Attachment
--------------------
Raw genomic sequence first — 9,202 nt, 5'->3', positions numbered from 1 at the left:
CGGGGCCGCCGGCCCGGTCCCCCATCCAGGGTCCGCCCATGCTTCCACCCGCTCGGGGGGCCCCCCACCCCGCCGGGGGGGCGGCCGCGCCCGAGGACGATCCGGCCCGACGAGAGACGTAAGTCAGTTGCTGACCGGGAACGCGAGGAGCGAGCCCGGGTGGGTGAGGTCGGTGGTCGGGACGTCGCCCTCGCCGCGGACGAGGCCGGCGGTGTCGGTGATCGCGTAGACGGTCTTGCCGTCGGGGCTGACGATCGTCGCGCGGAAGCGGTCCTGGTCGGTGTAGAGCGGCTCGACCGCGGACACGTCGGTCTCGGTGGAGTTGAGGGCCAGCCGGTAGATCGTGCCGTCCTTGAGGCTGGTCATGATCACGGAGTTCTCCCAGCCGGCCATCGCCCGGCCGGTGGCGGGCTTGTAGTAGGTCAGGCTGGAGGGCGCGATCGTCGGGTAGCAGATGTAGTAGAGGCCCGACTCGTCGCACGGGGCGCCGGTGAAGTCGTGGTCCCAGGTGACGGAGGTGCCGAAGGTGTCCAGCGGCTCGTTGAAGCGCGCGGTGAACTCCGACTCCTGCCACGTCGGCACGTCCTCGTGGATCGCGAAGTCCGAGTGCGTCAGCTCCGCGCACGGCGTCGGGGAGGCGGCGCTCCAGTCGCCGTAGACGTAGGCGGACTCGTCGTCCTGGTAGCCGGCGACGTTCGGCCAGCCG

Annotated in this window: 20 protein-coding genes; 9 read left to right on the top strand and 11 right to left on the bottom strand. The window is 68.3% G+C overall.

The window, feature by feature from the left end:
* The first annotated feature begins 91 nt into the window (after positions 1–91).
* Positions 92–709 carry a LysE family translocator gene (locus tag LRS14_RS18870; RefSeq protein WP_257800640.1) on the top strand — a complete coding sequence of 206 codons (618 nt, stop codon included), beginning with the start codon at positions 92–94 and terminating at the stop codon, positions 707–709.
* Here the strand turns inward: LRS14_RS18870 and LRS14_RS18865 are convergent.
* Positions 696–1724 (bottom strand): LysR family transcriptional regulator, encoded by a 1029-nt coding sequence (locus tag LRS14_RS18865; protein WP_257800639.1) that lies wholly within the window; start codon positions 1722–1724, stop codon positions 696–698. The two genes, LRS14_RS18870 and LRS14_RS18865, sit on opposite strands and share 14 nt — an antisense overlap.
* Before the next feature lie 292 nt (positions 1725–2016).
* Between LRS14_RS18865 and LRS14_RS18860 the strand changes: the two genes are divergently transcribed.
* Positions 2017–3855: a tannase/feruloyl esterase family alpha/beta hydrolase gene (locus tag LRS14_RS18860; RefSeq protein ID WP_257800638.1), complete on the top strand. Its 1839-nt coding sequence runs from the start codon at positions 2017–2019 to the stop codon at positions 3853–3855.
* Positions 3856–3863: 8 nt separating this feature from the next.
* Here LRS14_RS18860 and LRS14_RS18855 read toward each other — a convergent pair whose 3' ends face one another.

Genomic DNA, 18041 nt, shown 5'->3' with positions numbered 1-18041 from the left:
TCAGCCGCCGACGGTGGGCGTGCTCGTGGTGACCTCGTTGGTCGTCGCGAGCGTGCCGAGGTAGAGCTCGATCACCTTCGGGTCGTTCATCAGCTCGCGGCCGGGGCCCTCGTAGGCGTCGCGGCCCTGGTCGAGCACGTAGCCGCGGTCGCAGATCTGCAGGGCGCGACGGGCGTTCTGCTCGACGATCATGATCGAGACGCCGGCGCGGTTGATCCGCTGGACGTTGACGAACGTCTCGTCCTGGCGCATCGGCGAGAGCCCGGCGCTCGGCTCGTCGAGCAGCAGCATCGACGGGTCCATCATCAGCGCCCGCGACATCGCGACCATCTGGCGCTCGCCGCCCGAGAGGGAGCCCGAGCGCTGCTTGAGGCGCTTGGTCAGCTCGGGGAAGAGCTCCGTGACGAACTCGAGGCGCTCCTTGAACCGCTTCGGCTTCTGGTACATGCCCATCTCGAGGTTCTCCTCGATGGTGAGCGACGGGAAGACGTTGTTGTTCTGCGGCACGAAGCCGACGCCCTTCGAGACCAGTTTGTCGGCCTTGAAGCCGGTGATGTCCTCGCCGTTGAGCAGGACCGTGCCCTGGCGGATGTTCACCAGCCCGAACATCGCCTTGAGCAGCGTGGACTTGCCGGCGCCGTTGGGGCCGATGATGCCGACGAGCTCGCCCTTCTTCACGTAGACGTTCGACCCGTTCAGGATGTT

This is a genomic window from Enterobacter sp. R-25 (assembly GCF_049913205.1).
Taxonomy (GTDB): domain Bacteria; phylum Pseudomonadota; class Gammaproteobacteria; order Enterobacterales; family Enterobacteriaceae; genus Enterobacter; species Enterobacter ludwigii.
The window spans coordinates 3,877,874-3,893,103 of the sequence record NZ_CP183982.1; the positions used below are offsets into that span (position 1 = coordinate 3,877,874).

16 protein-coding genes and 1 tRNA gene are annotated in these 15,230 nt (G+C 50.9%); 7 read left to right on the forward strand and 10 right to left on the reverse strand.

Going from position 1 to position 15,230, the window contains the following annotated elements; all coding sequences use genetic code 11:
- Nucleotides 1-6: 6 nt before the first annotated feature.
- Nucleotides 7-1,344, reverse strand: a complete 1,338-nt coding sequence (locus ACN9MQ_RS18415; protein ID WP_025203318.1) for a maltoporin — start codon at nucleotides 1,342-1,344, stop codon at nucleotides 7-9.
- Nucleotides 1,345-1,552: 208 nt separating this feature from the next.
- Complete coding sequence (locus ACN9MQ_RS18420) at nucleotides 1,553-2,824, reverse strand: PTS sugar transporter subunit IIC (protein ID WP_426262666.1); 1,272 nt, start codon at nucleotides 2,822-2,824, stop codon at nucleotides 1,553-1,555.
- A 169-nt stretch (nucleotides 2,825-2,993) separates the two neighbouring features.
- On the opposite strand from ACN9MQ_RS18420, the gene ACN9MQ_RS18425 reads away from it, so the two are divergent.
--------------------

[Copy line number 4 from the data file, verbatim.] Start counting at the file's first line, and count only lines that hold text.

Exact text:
The window, feature by feature from the left end: